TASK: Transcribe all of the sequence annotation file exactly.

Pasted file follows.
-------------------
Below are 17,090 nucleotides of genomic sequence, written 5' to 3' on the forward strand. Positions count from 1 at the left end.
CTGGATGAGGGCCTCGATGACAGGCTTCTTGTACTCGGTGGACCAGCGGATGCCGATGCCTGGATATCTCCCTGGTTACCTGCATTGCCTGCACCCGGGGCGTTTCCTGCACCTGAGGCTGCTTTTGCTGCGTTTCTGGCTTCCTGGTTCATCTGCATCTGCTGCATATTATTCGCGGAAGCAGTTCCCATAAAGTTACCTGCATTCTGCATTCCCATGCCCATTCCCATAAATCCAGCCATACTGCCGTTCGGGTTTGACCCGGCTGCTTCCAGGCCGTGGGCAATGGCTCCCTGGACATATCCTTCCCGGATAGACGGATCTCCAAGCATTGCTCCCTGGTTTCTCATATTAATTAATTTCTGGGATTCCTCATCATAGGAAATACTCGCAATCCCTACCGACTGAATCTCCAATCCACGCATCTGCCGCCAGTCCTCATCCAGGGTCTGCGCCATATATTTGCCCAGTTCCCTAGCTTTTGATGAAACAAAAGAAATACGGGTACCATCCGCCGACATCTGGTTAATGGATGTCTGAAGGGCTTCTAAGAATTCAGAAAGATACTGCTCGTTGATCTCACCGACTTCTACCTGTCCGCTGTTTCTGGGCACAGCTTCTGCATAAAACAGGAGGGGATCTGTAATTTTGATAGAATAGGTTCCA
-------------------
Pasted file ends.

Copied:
Below are 17,090 nucleotides of genomic sequence, written 5' to 3' on the forward strand. Positions count from 1 at the left end.
CTGGATGAGGGCCTCGATGACAGGCTTCTTGTACTCGGTGGACCAGCGGATGCCGATGCCTGGATATCTCCCTGGTTACCTGCATTGCCTGCACCCGGGGCGTTTCCTGCACCTGAGGCTGCTTTTGCTGCGTTTCTGGCTTCCTGGTTCATCTGCATCTGCTGCATATTATTCGCGGAAGCAGTTCCCATAAAGTTACCTGCATTCTGCATTCCCATGCCCATTCCCATAAATCCAGCCATACTGCCGTTCGGGTTTGACCCGGCTGCTTCCAGGCCGTGGGCAATGGCTCCCTGGACATATCCTTCCCGGATAGACGGATCTCCAAGCATTGCTCCCTGGTTTCTCATATTAATTAATTTCTGGGATTCCTCATCATAGGAAATACTCGCAATCCCTACCGACTGAATCTCCAATCCACGCATCTGCCGCCAGTCCTCATCCAGGGTCTGCGCCATATATTTGCCCAGTTCCCTAGCTTTTGATGAAACAAAAGAAATACGGGTACCATCCGCCGACATCTGGTTAATGGATGTCTGAAGGGCTTCTAAGAATTCAGAAAGATACTGCTCGTTGATCTCACCGACTTCTACCTGTCCGCTGTTTCTGGGCACAGCTTCTGCATAAAACAGGAGGGGATCTGTAATTTTGATAGAATAGGTTCCA